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Bataan ARG returning after almost 11 months

Feb. 1, 2012 - 06:37PM   |   Last Updated: Feb. 1, 2012 - 06:37PM  |  
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Nearly 11 long months at sea will come to an end next Tuesday when the Bataan Amphibious Ready Group and more than 2,000 sailors return to Hampton Roads after supporting operations in the European, African and Central Command areas of operation.

The homecoming, announced Wednesday by Fleet Forces Command, ends one of the longest deployments — 322 days — in nearly 40 years.

A previously published total of 314 days was incorrectly provided by Fleet Forces.

Returning to Naval Station Norfolk Feb. 7 will be the amphibious assault ship Bataan and the amphibious transport dock Mesa Verde — the latter of which made the deployment in place of sister ship San Antonio, whose continued mechanical problems, now apparently repaired, prevented it from sailing. The dock landing ship Whidbey Island will pull in to its home port of Joint Expeditionary Base-Little Creek.

The sailors and Marines of the 22nd Marine Expeditionary Unit, which was aboard for nearly the entire cruise, will offload two days earlier, Feb. 5, in Morehead City, N.C.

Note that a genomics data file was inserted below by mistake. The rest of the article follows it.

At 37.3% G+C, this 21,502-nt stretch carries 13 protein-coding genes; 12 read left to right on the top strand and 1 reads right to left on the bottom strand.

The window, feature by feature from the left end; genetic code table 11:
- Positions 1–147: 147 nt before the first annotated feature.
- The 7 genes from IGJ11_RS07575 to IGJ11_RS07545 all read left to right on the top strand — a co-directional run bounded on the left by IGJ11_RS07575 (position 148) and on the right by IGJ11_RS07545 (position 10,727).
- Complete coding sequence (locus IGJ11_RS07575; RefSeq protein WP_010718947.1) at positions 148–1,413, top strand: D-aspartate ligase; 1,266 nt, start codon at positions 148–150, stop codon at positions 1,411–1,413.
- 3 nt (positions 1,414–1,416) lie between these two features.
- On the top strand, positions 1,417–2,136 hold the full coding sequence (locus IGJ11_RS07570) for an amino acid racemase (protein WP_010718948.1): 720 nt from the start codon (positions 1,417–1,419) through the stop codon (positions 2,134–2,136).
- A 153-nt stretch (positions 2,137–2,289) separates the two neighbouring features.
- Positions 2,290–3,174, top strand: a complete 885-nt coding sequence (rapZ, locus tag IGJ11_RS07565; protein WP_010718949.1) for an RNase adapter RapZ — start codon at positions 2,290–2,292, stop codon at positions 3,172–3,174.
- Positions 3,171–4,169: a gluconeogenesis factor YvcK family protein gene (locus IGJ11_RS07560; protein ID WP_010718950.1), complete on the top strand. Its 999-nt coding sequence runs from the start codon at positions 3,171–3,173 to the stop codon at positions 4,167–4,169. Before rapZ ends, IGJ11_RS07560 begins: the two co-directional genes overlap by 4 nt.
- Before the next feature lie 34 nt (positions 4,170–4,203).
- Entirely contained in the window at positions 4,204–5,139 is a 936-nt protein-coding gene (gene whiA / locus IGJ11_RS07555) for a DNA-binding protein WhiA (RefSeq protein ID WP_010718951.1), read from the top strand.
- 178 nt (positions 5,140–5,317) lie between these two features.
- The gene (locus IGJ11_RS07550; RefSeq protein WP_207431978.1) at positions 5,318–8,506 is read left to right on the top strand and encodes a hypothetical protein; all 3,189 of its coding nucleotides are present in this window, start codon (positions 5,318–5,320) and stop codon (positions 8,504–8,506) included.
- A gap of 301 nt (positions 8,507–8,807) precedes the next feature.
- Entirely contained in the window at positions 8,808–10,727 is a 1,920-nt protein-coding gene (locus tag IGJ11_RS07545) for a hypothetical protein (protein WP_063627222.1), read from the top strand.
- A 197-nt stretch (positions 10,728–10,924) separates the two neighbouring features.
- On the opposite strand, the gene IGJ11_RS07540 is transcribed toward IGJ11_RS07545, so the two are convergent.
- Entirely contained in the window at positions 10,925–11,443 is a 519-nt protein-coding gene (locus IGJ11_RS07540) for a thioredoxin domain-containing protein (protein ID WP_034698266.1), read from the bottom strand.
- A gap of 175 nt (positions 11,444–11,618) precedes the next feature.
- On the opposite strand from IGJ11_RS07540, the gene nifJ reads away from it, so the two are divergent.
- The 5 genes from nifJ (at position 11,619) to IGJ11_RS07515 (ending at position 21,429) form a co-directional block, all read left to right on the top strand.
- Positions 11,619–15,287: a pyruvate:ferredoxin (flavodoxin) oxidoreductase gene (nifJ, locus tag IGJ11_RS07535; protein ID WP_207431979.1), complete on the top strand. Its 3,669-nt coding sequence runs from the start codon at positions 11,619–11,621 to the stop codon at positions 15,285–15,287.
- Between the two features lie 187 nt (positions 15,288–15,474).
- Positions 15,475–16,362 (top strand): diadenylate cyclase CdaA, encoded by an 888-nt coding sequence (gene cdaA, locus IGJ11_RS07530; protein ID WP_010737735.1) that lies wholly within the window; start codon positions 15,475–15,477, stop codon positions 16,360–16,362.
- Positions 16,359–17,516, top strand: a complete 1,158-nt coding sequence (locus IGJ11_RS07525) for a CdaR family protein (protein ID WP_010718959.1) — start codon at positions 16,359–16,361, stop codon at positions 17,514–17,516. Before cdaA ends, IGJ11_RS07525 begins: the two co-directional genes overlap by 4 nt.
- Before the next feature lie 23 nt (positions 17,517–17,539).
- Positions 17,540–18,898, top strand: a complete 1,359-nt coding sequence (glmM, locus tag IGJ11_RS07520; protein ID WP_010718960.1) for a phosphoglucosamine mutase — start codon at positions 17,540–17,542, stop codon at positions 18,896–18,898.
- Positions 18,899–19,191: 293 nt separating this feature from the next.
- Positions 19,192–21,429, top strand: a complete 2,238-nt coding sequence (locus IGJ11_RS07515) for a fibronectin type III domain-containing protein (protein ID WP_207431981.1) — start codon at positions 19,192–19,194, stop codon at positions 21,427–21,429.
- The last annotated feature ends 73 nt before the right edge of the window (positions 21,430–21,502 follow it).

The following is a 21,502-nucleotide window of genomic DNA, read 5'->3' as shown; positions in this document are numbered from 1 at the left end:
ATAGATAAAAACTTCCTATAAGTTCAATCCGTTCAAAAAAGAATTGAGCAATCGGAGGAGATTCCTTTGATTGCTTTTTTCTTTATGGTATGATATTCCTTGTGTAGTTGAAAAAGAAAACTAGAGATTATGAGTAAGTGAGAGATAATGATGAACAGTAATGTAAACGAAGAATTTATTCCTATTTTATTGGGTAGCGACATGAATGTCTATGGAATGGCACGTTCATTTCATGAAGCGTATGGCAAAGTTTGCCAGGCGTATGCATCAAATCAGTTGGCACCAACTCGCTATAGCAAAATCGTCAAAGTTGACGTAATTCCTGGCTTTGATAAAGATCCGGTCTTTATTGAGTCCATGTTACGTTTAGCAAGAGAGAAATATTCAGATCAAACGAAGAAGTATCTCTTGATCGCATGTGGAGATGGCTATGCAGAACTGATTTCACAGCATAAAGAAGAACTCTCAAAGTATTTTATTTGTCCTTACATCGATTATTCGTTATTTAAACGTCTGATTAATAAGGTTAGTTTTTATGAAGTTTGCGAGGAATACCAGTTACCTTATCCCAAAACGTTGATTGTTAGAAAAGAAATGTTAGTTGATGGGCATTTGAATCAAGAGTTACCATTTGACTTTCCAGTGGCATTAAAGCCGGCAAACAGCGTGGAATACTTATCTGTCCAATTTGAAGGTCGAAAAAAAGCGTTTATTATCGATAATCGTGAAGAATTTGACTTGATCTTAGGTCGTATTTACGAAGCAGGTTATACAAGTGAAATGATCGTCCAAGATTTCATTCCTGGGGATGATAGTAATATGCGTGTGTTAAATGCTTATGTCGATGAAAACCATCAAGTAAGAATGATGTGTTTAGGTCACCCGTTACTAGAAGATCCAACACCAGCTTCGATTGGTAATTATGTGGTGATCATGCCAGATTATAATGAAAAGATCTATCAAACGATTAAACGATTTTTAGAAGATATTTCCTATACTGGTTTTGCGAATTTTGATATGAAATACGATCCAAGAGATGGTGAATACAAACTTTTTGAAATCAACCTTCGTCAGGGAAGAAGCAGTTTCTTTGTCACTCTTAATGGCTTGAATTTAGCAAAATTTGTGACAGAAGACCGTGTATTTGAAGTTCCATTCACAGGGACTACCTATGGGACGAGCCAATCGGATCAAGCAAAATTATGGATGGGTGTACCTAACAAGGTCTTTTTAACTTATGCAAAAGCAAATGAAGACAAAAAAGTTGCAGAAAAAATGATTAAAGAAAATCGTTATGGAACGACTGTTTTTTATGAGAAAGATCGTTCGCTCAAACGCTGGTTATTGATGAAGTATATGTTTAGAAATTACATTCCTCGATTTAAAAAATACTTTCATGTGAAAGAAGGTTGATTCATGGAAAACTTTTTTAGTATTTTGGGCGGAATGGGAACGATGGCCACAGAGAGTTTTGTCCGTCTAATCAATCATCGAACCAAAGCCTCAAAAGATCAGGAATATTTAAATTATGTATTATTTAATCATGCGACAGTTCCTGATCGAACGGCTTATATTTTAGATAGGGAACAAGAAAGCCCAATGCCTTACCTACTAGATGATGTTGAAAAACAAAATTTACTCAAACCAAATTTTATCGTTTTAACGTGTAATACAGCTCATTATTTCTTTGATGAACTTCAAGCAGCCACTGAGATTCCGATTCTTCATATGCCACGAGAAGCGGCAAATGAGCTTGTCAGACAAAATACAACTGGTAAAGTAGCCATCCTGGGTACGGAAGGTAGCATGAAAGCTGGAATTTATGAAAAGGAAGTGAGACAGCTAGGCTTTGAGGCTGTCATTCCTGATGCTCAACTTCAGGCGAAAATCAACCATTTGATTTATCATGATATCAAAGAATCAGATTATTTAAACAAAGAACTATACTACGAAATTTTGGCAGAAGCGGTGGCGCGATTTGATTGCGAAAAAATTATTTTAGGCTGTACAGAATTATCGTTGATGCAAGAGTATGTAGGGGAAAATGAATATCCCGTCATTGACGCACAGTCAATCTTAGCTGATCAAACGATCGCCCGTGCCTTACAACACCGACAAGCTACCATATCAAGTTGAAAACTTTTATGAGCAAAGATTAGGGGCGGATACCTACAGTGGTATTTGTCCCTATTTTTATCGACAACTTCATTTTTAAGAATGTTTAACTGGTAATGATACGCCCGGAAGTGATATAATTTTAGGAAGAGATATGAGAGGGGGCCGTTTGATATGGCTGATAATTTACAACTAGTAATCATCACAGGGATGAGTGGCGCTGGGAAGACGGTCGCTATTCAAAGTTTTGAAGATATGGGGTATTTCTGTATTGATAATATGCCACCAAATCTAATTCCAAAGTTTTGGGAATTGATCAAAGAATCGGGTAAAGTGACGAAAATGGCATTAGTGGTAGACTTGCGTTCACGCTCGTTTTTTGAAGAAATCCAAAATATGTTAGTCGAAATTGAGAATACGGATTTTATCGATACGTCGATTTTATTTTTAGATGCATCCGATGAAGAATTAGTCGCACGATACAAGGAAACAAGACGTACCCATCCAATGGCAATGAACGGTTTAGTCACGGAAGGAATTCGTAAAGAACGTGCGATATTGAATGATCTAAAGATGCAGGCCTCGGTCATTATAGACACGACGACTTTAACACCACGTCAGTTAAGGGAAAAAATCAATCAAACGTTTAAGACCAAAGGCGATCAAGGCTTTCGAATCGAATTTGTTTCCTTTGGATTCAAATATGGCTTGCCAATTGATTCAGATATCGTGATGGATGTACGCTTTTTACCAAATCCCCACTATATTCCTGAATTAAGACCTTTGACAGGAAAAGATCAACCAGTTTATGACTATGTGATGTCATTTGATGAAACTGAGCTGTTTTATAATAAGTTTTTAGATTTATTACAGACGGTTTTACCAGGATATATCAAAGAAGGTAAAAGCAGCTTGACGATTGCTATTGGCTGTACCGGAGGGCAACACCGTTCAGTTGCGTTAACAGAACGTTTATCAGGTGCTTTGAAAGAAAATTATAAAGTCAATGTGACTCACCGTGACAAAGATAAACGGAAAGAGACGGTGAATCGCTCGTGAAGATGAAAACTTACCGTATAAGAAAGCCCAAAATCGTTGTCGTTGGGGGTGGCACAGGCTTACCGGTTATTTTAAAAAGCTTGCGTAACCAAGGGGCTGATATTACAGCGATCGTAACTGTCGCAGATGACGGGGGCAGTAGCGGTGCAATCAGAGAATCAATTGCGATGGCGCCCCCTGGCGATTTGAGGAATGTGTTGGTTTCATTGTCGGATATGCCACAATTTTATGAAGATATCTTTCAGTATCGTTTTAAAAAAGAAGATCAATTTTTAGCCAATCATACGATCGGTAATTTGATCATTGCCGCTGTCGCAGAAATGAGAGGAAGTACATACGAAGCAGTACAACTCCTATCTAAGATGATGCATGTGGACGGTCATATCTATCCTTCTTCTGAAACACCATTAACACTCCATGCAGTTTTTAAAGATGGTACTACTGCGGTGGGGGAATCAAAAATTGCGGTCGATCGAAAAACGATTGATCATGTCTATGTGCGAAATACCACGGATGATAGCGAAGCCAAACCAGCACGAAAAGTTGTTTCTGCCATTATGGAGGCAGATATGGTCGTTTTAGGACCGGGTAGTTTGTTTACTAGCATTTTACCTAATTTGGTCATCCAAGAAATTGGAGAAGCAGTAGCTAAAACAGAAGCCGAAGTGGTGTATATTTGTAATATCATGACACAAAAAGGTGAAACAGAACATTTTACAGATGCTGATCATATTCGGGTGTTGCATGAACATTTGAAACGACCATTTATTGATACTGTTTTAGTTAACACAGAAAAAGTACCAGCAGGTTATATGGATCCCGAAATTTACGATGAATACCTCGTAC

The deployment began March 23, 2011, more than three months ahead of schedule, in part to relieve the Kearsarge ARG, which itself had deployed early to conduct humanitarian assistance in Pakistan and was extended in order to take part in last spring's combat action in Libya. Officials deployed the Bataan group directly out of advanced training without returning to port.

The Kearsarge ARG spent 8˝ months at sea and at one point went nearly four months without a port call.

The Bataan ARG deployment will exceed the longest deployment in recent memory: the carrier Abraham Lincoln's 9˝-month cruise — a total of 303 days — in 2002-03.

In 1973, the carrier Midway was underway for 327 days, according to Fleet Forces.

A total of 10 carrier strike group or amphibious ready group deployments have exceeded seven months over the past five years, including that of the Bataan ARG. The Navy denies that longer deployments are becoming a new norm but says ships must "flex to meet emergent requirements." Officials say the overseas combatant commander "demand signal" for amphibious ships is high.

While deployed, the Bataan ARG supported operations from the east Mediterranean to the Arabian Sea. Highlights included support to combat operations in Libya, training in Djibouti, and bilateral training with Spanish and Romanian Marines.

"I could not be prouder of our servicemen and women," said Capt. Steven Yoder, the ARG commander. "Their performance, commitment to excellence, and flexibility during this deployment has truly been exceptional."

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